VAD telehealth ruling ‘incoherent’ and ‘devastating’

4 minute read

The Federal Court’s decision to rule VAD as legally equivalent to suicide makes a grey area even cloudier. With up to $200k in fines at stake to boot.

The Federal Court of Australia has ruled that voluntary assisted dying is equivalent to suicide in the eyes of the law, making the use of telehealth consultations for the service officially illegal. 

Speaking to TMR, Professor of Health Law at Queensland University of Technology Lindy Willmott said although she was not surprised by the ruling, it left health practitioners “operating under a cloud”. 

“[Doctors] know now that a death under the voluntary assisted dying regimes constitutes suicide under the Commonwealth Criminal Code act,” she said. 

 “So some of the activity that they lawfully do under the state legislation, through telephone, email, internet, telehealth, could potentially constitute a breach under the criminal code act. 

“Obviously, that’s undesirable for the doctors and also for their patients.” 

The use of telehealth for voluntary dying assisted consultations has been a grey area for practitioners since the relatively new process came into play across the country, with this year’s inaugural national VAD conference voting telehealth as the greatest barrier to VAD services. 

Subsequently, Dr Nicolas Carr, one of the first GPs to provide VAD care, decided to pursue clarification of the definition of suicide in the commonwealth criminal code and how it applies to state-based laws, which shape VAD processes. 

Yesterday, the Federal Court ruled that VAD was synonymous with suicide as far as the law was concerned, meaning using a “carriage service” such as phone, videocall or email to “counsel” or “incite” suicide, or VAD, was illegal and punishable by up to $200,000 in fines. 

“We are devastated that we haven’t managed to resolve this issue and I am extremely disappointed, because the whole legal argument was about words and definitions,” Dr Carr said in response to the ruling. 

“There was no place for the human experience, and the right to access a medically available, legal procedure.  

“This has been a grey area for a long time, so at least this does provide clarity and sets the stage for pursuing change via a private member’s bill.” 

But Professor Willmott told TMR that the grey zone persists.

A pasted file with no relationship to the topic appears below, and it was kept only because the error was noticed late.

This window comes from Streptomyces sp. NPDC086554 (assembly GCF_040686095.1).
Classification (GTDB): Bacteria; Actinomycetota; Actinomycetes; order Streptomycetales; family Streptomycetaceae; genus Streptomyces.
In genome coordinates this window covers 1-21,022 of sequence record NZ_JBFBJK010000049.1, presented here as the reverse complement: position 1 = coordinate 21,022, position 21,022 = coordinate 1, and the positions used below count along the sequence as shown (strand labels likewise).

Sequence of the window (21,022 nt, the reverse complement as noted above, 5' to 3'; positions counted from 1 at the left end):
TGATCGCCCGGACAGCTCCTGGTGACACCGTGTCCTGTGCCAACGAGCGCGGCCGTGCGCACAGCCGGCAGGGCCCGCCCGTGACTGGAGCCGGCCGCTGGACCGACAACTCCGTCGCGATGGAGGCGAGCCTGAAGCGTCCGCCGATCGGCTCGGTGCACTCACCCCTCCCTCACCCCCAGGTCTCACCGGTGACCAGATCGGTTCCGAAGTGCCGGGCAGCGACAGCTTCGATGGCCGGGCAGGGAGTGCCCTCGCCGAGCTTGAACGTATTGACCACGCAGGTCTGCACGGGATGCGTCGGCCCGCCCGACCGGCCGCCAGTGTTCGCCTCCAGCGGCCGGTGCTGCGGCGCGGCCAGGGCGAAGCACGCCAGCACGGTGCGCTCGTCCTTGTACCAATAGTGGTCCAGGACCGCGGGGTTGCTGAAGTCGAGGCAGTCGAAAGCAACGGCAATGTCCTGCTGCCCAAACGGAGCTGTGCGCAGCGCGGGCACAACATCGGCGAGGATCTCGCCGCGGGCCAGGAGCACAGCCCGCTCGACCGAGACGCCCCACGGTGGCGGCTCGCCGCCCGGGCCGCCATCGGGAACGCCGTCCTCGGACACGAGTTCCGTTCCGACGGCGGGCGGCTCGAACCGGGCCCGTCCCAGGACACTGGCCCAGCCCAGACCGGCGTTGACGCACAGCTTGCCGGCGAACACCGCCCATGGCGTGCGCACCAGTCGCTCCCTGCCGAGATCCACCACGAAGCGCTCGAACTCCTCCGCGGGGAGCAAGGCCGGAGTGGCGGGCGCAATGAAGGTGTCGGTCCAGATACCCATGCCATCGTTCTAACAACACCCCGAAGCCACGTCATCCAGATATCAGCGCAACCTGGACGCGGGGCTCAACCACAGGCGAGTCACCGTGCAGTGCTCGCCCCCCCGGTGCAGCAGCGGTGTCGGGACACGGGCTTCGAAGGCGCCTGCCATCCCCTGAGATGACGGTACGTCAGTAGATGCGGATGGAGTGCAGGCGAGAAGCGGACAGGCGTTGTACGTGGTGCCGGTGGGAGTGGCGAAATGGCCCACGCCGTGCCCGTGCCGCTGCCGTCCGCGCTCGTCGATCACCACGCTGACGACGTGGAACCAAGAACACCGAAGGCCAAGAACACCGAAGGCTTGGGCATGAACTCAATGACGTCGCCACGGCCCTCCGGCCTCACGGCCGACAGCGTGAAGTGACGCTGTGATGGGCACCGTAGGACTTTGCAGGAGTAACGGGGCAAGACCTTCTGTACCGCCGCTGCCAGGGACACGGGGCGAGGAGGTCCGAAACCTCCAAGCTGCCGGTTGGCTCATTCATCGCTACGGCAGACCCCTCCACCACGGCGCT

According to Professor Willmott, while services such as discussing VAD as an end-of-life option via telehealth, or email, are “highly unlikely” to constitute a breach, “because they’re not counselling or inciting suicide, or promoting or providing an instruction”, services at the other end of the VAD process, regarding medication, are “very much at risk of breaching the code”. 

“What this effectively means is that to avoid breach of the code the doctor, in certain situations, has to travel to the patient, or the patient has to travel to the doctor,” she said. 

“And when you’re talking about people at the end-of-life, travel is often painful. And it is completely unnecessary to have those conversations face to face.” 

This is likely to particularly disadvantage rural and remote patients but will likely cause distress for patients and their families from metropolitan areas too, said Professor Willmott. 

For some patients, the delay caused may mean they are no longer eligible for VAD by the time they see a doctor, as they have lost the capacity, she added. 

According to Professor Willmott, the irony was this ruling only applies to some people undertaking voluntary assisted dying.  

Practitioner-administered voluntary assisted dying, which constitutes more than 50% of the VAD provision in WA where Professor Willmott resides, would not be considered suicide under the law, meaning that patients pursuing practitioner rather than self-administration would be able to discuss services over a carriage service. 

One fix would be a simple amendment to the commonwealth criminal code that could be enacted by the Attorney General, to clarify that the clause currently prohibiting the use of carriage services for discussion of suicide excludes activities performed as part of lawful VAD practices, said Professor Willmott. 

“It’s that simple.” 

But the problem lies in a “lack of political will”, she said. 

All statutory bodies around the country have recommended allowing the use of telehealth for VAD service provision, said Professor Willmott, as have many state attorney generals. 

Professor Willmott is hopeful that the change to the commonwealth code is an inevitability.  

She looked to MP Kate Chaney, who has said she will table the change via a private member’s bill, but this will likely only be discussed next year in February. 

“I really hope it does not take a doctor to be charged for breach of the code for the Commonwealth to act,” added Professor Willmott. 

Dr Carr has said he does not plan to appeal the Federal Court’s decision. 

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